A woman was fined at Longford District Court following a public order incident in Longford town last November
A woman who pepper sprayed her son in law in broad daylight during a row at a petrol station in Longford town was last week handed a fine.
Margaret Stokes, 88 Springlawn, Longford, came before Judge Seamus Hughes at Longford District Court last week charged with engaging in threatening and abusive behaviour at Hanlon's Gala Shop, Dublin Road, Longford on November 27, 2017.
Inspector Bláithín Moran said gardaí were notified of a suspected incident having occurred at the busy filling station shortly before 10am.
Upon their arrival, officers soon discovered that pepper spray had been used against a person but that the alleged item was not found following a search.
Inspector Moran said in the immediate aftermath of that incident, Ms Stokes was arrested under Section 6 of the Criminal Justice (Public Order) Act.
John Quinn, in defence, said there was a certain history to what had occurred, referencing a previous case which had come before the courts which resulted in damage being caused to Ms Stokes’ car by the estranged husband of her daughter.
“He pleaded guilty and in mitigation he paid compensation,” said Mr Quinn.
The Longford solicitor said on the day of this particular episode, Ms Stokes had pulled into Gala with her daughter when they inadvertently came across her son-in-law.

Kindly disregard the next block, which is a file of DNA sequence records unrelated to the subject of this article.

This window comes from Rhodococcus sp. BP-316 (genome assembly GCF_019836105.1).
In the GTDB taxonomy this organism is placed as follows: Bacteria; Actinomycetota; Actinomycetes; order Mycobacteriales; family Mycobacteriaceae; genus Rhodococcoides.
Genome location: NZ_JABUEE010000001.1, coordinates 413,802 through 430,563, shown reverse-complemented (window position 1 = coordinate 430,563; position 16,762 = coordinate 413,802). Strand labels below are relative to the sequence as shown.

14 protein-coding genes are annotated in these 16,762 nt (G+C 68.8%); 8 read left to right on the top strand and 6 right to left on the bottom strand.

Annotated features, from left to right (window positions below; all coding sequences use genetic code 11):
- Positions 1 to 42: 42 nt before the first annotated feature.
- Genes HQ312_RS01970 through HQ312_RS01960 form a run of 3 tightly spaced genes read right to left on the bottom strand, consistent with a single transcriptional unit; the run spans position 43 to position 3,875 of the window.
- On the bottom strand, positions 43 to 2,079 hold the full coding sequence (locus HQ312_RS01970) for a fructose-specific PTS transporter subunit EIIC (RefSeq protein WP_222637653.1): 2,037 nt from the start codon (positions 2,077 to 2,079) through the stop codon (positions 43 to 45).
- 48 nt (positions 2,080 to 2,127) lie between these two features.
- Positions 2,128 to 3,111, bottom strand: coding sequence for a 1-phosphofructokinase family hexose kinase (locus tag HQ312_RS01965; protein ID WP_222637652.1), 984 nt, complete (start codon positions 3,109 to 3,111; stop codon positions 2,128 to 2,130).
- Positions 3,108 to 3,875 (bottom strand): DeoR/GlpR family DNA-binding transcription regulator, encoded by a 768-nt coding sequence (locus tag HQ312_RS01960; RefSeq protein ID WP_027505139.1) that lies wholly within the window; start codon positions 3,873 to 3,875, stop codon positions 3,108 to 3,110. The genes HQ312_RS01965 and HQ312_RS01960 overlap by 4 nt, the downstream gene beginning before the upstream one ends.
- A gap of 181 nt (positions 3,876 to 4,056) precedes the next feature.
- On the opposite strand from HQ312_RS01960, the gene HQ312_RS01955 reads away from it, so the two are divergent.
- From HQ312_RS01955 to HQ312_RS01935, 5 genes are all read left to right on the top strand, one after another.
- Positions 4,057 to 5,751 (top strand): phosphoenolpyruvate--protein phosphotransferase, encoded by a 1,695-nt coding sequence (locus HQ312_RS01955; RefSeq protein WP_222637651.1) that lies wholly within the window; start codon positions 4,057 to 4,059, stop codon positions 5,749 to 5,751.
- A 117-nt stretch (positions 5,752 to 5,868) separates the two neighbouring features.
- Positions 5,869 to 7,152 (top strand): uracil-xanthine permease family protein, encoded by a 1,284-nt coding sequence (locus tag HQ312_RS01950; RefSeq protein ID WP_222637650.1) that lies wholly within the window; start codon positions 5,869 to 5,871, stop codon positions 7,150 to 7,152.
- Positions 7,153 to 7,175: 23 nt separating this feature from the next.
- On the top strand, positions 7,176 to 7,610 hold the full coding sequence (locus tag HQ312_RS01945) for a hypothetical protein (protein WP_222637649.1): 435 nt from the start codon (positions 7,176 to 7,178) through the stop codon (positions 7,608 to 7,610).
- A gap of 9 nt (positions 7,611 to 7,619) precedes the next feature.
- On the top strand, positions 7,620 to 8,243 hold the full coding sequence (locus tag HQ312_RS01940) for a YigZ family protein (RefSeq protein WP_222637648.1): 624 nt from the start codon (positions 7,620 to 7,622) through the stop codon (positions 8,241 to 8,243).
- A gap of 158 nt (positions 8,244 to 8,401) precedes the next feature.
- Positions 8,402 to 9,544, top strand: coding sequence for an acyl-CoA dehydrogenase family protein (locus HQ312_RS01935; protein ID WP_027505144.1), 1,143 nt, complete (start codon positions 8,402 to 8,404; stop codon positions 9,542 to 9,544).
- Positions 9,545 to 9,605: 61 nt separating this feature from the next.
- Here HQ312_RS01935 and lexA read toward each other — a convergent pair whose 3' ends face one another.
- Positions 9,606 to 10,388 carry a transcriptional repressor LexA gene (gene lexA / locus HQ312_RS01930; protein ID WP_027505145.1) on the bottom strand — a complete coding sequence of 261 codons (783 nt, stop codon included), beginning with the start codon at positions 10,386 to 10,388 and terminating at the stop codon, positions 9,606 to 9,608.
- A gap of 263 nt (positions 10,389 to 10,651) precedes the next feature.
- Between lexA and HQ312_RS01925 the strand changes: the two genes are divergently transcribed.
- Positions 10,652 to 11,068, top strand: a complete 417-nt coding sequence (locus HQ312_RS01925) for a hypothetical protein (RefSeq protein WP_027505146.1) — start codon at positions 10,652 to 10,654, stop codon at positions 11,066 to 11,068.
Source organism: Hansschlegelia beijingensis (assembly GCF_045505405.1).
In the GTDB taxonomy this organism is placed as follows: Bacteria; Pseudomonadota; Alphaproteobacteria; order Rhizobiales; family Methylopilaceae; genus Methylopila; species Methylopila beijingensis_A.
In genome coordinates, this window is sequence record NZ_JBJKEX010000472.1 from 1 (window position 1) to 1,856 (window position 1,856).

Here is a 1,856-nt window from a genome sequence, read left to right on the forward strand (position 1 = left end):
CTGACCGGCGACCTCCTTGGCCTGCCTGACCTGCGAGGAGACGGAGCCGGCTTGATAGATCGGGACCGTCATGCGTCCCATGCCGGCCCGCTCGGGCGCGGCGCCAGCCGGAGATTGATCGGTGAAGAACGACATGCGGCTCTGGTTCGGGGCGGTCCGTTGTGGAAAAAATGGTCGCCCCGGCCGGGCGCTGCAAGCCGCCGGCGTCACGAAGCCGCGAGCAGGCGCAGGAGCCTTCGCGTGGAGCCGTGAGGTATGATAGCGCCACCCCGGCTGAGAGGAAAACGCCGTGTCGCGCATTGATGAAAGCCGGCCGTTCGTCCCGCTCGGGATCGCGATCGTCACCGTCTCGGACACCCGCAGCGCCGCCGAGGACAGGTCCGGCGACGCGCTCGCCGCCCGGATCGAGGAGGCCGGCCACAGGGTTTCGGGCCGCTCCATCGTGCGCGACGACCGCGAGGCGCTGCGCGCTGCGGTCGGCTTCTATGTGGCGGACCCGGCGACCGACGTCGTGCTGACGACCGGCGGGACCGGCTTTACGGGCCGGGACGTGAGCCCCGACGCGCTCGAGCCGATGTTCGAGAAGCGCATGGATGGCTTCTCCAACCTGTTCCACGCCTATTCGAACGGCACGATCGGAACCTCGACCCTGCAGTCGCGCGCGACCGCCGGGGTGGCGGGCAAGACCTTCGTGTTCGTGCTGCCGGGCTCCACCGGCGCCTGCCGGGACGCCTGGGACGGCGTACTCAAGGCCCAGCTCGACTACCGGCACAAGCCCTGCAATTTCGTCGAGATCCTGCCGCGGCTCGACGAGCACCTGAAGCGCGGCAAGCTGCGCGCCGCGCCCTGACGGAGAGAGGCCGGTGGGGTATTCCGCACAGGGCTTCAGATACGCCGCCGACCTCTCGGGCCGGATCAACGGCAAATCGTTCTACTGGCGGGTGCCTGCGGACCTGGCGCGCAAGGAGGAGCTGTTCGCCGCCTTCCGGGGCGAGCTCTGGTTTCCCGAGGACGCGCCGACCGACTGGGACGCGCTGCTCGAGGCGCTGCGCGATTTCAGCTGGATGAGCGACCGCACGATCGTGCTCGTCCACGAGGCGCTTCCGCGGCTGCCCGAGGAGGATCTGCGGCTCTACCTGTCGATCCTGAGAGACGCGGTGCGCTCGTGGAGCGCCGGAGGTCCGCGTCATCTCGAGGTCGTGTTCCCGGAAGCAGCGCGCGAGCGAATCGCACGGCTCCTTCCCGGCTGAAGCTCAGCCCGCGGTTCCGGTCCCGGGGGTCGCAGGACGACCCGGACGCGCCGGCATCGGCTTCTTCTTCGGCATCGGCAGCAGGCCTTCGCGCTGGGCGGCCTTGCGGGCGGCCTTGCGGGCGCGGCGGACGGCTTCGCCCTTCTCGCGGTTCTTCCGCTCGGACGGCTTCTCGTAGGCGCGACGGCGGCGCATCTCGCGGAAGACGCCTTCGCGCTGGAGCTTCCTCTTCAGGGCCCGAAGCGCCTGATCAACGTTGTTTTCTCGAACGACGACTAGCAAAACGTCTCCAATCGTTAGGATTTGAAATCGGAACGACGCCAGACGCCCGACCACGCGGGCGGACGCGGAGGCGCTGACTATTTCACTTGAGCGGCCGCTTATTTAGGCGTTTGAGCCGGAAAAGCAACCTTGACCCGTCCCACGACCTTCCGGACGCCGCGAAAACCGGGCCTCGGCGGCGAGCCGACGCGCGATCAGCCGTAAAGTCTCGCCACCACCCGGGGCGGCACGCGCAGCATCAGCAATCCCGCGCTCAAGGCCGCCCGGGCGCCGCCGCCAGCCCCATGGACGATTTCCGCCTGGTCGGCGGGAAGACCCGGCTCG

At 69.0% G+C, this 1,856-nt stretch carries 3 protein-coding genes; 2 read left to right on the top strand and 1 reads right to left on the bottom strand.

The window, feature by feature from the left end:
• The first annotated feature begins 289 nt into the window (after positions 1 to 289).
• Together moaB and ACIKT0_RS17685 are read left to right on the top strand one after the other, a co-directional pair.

Ms Stokes, herself, addressed the court at that juncture and said there was an incident involving the man earlier that same morning.
“I had to call the Gardaí at 7am because he was threatening to break down my front door,” she said.
“The guards came and removed him and after dropping the grandkids at school we went to Gala for a coffee.”
Ms Stokes said shortly after pulling into the petrol station, the man attempted to open their car and drag her daughter out.
She said the gravity of the situation which was unfolding in front of her left her with “no choice” but to get out of the driver’s seat and discharge the pepper spray.
Taking a dim view of the incident, Judge Hughes made a forthright observance that had most, if not all, of the courtroom struggling to hold back laughter.
“It’s amazing that people like you before they go out, can pack their lipstick and nail varnish while also packing your pepper spray at the same time,” he told Ms Stokes.
Judge Hughes continued on that comical line of questioning by asking Ms Stokes if she had ever felt the need to use pepper spray on anyone else.
She said she hadn’t, prompting Judge Hughes to ask how she knew it would work.
“It worked on him,” said Ms Stokes in reply.
Again appearing to hold back his amusement, Judge Hughes said: “You thought you would teach him a lesson didn’t you that if he came around again I’ll give him another squirt.”